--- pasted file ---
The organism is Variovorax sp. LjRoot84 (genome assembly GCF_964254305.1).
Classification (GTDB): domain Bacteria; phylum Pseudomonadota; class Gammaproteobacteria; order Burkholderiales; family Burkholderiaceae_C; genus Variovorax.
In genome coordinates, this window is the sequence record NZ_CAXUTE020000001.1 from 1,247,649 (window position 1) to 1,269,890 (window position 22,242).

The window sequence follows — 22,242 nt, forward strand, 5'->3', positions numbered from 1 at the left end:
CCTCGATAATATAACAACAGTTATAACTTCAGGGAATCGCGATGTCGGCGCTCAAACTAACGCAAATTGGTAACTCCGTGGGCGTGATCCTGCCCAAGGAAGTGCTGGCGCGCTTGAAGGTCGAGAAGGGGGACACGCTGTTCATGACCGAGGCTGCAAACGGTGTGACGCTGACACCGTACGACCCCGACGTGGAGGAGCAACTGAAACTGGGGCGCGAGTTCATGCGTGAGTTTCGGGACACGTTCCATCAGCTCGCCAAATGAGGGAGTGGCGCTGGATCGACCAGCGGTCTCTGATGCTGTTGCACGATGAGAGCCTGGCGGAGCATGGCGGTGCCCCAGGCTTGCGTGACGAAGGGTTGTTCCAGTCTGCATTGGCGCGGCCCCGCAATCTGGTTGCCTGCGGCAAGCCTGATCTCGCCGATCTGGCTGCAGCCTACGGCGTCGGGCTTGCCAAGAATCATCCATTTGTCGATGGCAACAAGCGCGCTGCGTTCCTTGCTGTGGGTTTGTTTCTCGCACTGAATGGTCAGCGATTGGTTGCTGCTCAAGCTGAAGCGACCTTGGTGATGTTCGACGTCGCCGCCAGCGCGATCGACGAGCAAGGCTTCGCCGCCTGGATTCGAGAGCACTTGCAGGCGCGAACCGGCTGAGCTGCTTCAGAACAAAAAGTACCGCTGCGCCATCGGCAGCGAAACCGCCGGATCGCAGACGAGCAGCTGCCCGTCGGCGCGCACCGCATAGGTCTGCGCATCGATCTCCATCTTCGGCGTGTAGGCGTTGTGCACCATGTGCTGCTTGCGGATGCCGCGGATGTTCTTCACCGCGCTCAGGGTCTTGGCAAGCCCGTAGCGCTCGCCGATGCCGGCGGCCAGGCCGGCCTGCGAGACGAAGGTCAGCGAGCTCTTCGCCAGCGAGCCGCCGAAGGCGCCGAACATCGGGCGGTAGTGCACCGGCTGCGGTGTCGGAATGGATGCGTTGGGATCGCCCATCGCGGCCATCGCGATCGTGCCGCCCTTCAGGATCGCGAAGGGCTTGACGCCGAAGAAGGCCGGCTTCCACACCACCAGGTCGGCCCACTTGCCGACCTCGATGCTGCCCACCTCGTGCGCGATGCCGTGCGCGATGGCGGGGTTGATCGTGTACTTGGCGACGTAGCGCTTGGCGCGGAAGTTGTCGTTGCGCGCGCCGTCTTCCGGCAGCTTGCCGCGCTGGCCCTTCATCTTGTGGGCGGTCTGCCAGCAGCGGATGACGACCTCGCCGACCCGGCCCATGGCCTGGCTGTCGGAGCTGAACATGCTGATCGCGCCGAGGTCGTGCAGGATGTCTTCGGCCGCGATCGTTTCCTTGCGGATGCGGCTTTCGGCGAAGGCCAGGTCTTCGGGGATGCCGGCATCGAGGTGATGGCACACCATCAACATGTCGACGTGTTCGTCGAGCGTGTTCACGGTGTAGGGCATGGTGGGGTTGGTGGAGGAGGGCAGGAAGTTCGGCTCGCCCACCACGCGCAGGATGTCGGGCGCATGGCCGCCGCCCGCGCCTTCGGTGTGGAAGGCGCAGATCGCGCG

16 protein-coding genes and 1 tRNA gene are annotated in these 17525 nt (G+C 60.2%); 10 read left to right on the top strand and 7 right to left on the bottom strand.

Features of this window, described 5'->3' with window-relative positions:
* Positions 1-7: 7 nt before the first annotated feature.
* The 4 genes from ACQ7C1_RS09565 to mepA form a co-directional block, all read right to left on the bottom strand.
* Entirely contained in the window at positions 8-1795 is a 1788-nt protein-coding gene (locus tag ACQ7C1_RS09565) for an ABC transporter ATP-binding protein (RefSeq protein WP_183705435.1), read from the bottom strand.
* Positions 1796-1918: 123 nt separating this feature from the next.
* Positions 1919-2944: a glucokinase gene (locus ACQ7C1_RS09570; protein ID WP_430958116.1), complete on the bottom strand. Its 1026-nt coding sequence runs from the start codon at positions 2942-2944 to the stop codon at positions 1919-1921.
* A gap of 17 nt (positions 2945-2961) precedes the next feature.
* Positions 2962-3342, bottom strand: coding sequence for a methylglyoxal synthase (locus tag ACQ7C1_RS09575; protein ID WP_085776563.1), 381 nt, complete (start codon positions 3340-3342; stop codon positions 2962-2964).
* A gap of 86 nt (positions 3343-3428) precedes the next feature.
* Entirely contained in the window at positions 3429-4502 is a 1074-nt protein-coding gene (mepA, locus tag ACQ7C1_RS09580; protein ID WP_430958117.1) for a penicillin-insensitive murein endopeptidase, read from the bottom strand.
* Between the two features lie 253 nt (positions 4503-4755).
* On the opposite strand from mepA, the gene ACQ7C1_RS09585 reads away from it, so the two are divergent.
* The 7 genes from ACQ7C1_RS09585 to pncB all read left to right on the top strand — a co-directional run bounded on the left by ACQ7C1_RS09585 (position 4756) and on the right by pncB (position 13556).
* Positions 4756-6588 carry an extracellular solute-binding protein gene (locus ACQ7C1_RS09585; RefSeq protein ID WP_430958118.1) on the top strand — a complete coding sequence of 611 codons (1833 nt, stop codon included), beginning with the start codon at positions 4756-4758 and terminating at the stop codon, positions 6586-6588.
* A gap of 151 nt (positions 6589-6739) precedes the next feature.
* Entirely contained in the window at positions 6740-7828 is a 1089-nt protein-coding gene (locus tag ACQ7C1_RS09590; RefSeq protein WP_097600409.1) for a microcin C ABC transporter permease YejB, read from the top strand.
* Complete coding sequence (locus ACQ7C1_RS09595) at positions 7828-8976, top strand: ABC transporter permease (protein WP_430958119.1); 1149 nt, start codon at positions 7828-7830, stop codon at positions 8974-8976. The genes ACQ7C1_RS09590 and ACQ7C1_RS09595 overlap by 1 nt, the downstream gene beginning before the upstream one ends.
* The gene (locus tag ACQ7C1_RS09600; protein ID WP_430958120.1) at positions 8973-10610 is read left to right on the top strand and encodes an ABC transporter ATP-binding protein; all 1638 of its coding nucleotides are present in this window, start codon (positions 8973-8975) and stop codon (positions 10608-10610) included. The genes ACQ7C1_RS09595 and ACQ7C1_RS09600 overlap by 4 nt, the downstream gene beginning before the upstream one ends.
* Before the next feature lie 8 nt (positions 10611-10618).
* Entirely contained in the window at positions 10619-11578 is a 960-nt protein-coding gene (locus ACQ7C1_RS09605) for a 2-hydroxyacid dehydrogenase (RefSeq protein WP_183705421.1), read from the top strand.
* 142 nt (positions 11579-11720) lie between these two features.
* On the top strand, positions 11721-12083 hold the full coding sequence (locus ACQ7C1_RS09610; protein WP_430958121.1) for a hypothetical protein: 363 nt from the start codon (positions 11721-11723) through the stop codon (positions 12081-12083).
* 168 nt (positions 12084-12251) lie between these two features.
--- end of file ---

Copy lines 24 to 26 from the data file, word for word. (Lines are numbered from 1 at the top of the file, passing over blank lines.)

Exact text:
* The gene (locus tag ACQ7C1_RS09600; protein ID WP_430958120.1) at positions 8973-10610 is read left to right on the top strand and encodes an ABC transporter ATP-binding protein; all 1638 of its coding nucleotides are present in this window, start codon (positions 8973-8975) and stop codon (positions 10608-10610) included. The genes ACQ7C1_RS09595 and ACQ7C1_RS09600 overlap by 4 nt, the downstream gene beginning before the upstream one ends.
* Before the next feature lie 8 nt (positions 10611-10618).
* Entirely contained in the window at positions 10619-11578 is a 960-nt protein-coding gene (locus ACQ7C1_RS09605) for a 2-hydroxyacid dehydrogenase (RefSeq protein WP_183705421.1), read from the top strand.